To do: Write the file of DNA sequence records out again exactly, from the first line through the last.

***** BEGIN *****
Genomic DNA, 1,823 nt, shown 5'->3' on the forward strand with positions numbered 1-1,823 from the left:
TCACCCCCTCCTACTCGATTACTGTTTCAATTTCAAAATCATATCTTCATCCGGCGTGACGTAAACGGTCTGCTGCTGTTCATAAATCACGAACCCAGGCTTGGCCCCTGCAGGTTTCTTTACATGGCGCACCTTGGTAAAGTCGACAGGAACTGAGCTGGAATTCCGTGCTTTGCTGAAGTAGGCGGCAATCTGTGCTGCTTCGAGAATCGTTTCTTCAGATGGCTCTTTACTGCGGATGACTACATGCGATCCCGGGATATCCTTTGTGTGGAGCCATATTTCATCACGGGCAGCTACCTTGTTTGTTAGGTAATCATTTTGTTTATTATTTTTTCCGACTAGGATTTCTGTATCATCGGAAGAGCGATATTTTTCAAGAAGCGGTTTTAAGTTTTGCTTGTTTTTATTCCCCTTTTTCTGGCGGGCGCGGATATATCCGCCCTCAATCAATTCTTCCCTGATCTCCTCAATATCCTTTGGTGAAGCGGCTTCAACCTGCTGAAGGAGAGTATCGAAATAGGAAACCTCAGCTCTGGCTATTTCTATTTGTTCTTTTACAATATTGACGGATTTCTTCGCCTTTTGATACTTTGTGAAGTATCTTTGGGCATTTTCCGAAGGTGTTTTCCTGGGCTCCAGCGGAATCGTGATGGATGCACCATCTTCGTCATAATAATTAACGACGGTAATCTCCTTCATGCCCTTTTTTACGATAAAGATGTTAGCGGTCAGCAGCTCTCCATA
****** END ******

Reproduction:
Genomic DNA, 1,823 nt, shown 5'->3' on the forward strand with positions numbered 1-1,823 from the left:
TCACCCCCTCCTACTCGATTACTGTTTCAATTTCAAAATCATATCTTCATCCGGCGTGACGTAAACGGTCTGCTGCTGTTCATAAATCACGAACCCAGGCTTGGCCCCTGCAGGTTTCTTTACATGGCGCACCTTGGTAAAGTCGACAGGAACTGAGCTGGAATTCCGTGCTTTGCTGAAGTAGGCGGCAATCTGTGCTGCTTCGAGAATCGTTTCTTCAGATGGCTCTTTACTGCGGATGACTACATGCGATCCCGGGATATCCTTTGTGTGGAGCCATATTTCATCACGGGCAGCTACCTTGTTTGTTAGGTAATCATTTTGTTTATTATTTTTTCCGACTAGGATTTCTGTATCATCGGAAGAGCGATATTTTTCAAGAAGCGGTTTTAAGTTTTGCTTGTTTTTATTCCCCTTTTTCTGGCGGGCGCGGATATATCCGCCCTCAATCAATTCTTCCCTGATCTCCTCAATATCCTTTGGTGAAGCGGCTTCAACCTGCTGAAGGAGAGTATCGAAATAGGAAACCTCAGCTCTGGCTATTTCTATTTGTTCTTTTACAATATTGACGGATTTCTTCGCCTTTTGATACTTTGTGAAGTATCTTTGGGCATTTTCCGAAGGTGTTTTCCTGGGCTCCAGCGGAATCGTGATGGATGCACCATCTTCGTCATAATAATTAACGACGGTAATCTCCTTCATGCCCTTTTTTACGATAAAGATGTTAGCGGTCAGCAGCTCTCCATA